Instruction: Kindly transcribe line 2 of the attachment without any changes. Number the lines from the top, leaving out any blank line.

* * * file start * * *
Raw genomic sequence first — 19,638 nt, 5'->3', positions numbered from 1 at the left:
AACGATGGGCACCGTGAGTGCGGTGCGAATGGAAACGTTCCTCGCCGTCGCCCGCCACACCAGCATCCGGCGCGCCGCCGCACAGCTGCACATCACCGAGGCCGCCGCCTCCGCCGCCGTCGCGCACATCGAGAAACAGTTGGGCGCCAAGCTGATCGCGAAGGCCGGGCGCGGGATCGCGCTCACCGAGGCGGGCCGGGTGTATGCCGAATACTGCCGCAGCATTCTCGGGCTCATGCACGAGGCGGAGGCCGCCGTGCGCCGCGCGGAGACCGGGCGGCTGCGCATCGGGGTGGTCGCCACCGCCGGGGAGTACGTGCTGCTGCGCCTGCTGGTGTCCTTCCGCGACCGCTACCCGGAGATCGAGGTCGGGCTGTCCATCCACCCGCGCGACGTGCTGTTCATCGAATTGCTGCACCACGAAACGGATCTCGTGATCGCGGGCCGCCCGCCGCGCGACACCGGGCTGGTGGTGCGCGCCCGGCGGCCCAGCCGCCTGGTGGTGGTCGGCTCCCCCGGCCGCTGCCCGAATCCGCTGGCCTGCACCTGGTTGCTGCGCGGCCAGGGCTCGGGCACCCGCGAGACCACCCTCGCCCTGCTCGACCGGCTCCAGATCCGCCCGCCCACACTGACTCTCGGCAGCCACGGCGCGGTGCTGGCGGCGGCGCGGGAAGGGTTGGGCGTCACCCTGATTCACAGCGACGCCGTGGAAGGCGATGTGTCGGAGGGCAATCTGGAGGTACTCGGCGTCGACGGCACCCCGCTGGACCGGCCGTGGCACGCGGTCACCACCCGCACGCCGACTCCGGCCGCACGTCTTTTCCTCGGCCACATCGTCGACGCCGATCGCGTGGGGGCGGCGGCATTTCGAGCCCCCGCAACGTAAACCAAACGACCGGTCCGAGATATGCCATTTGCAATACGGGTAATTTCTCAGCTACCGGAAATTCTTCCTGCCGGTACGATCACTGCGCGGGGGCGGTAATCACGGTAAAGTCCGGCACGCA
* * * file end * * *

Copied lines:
AACGATGGGCACCGTGAGTGCGGTGCGAATGGAAACGTTCCTCGCCGTCGCCCGCCACACCAGCATCCGGCGCGCCGCCGCACAGCTGCACATCACCGAGGCCGCCGCCTCCGCCGCCGTCGCGCACATCGAGAAACAGTTGGGCGCCAAGCTGATCGCGAAGGCCGGGCGCGGGATCGCGCTCACCGAGGCGGGCCGGGTGTATGCCGAATACTGCCGCAGCATTCTCGGGCTCATGCACGAGGCGGAGGCCGCCGTGCGCCGCGCGGAGACCGGGCGGCTGCGCATCGGGGTGGTCGCCACCGCCGGGGAGTACGTGCTGCTGCGCCTGCTGGTGTCCTTCCGCGACCGCTACCCGGAGATCGAGGTCGGGCTGTCCATCCACCCGCGCGACGTGCTGTTCATCGAATTGCTGCACCACGAAACGGATCTCGTGATCGCGGGCCGCCCGCCGCGCGACACCGGGCTGGTGGTGCGCGCCCGGCGGCCCAGCCGCCTGGTGGTGGTCGGCTCCCCCGGCCGCTGCCCGAATCCGCTGGCCTGCACCTGGTTGCTGCGCGGCCAGGGCTCGGGCACCCGCGAGACCACCCTCGCCCTGCTCGACCGGCTCCAGATCCGCCCGCCCACACTGACTCTCGGCAGCCACGGCGCGGTGCTGGCGGCGGCGCGGGAAGGGTTGGGCGTCACCCTGATTCACAGCGACGCCGTGGAAGGCGATGTGTCGGAGGGCAATCTGGAGGTACTCGGCGTCGACGGCACCCCGCTGGACCGGCCGTGGCACGCGGTCACCACCCGCACGCCGACTCCGGCCGCACGTCTTTTCCTCGGCCACATCGTCGACGCCGATCGCGTGGGGGCGGCGGCATTTCGAGCCCCCGCAACGTAAACCAAACGACCGGTCCGAGATATGCCATTTGCAATACGGGTAATTTCTCAGCTACCGGAAATTCTTCCTGCCGGTACGATCACTGCGCGGGGGCGGTAATCACGGTAAAGTCCGGCACGCA